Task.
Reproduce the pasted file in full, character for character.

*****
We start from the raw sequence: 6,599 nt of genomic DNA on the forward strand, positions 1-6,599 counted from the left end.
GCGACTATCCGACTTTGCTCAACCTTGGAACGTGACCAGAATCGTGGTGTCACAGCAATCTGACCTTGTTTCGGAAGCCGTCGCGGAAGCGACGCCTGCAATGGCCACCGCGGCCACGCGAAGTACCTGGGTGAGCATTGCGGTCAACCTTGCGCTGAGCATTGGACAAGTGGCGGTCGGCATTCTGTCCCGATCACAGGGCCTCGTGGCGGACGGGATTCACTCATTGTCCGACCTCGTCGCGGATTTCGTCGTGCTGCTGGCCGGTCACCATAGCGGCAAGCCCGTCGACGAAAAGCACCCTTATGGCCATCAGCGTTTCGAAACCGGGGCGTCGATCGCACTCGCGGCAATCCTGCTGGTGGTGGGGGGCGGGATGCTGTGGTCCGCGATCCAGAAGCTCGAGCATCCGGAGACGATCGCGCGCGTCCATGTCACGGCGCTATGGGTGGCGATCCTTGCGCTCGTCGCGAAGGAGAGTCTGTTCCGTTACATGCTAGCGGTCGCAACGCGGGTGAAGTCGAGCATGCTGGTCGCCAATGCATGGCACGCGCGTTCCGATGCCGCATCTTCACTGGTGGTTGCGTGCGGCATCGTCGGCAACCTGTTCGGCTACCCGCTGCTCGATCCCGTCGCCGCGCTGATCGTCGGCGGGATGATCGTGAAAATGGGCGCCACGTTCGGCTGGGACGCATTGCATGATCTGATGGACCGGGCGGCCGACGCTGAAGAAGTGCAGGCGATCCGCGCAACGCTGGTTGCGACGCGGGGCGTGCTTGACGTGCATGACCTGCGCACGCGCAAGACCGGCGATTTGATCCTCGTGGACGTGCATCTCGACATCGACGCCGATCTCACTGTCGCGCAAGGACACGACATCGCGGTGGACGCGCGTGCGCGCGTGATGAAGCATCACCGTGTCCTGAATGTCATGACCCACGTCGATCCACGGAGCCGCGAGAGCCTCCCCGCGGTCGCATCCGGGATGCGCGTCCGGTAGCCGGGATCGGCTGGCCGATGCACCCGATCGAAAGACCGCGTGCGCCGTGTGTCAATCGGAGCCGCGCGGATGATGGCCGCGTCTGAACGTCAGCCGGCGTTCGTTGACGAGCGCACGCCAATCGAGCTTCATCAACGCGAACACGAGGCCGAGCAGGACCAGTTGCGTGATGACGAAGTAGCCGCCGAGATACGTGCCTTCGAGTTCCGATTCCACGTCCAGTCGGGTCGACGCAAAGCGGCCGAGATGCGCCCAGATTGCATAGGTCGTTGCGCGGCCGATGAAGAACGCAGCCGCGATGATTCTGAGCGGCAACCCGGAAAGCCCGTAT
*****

We start from the raw sequence: 6,599 nt of genomic DNA on the forward strand, positions 1-6,599 counted from the left end.
GCGACTATCCGACTTTGCTCAACCTTGGAACGTGACCAGAATCGTGGTGTCACAGCAATCTGACCTTGTTTCGGAAGCCGTCGCGGAAGCGACGCCTGCAATGGCCACCGCGGCCACGCGAAGTACCTGGGTGAGCATTGCGGTCAACCTTGCGCTGAGCATTGGACAAGTGGCGGTCGGCATTCTGTCCCGATCACAGGGCCTCGTGGCGGACGGGATTCACTCATTGTCCGACCTCGTCGCGGATTTCGTCGTGCTGCTGGCCGGTCACCATAGCGGCAAGCCCGTCGACGAAAAGCACCCTTATGGCCATCAGCGTTTCGAAACCGGGGCGTCGATCGCACTCGCGGCAATCCTGCTGGTGGTGGGGGGCGGGATGCTGTGGTCCGCGATCCAGAAGCTCGAGCATCCGGAGACGATCGCGCGCGTCCATGTCACGGCGCTATGGGTGGCGATCCTTGCGCTCGTCGCGAAGGAGAGTCTGTTCCGTTACATGCTAGCGGTCGCAACGCGGGTGAAGTCGAGCATGCTGGTCGCCAATGCATGGCACGCGCGTTCCGATGCCGCATCTTCACTGGTGGTTGCGTGCGGCATCGTCGGCAACCTGTTCGGCTACCCGCTGCTCGATCCCGTCGCCGCGCTGATCGTCGGCGGGATGATCGTGAAAATGGGCGCCACGTTCGGCTGGGACGCATTGCATGATCTGATGGACCGGGCGGCCGACGCTGAAGAAGTGCAGGCGATCCGCGCAACGCTGGTTGCGACGCGGGGCGTGCTTGACGTGCATGACCTGCGCACGCGCAAGACCGGCGATTTGATCCTCGTGGACGTGCATCTCGACATCGACGCCGATCTCACTGTCGCGCAAGGACACGACATCGCGGTGGACGCGCGTGCGCGCGTGATGAAGCATCACCGTGTCCTGAATGTCATGACCCACGTCGATCCACGGAGCCGCGAGAGCCTCCCCGCGGTCGCATCCGGGATGCGCGTCCGGTAGCCGGGATCGGCTGGCCGATGCACCCGATCGAAAGACCGCGTGCGCCGTGTGTCAATCGGAGCCGCGCGGATGATGGCCGCGTCTGAACGTCAGCCGGCGTTCGTTGACGAGCGCACGCCAATCGAGCTTCATCAACGCGAACACGAGGCCGAGCAGGACCAGTTGCGTGATGACGAAGTAGCCGCCGAGATACGTGCCTTCGAGTTCCGATTCCACGTCCAGTCGGGTCGACGCAAAGCGGCCGAGATGCGCCCAGATTGCATAGGTCGTTGCGCGGCCGATGAAGAACGCAGCCGCGATGATTCTGAGCGGCAACCCGGAAAGCCCGTAT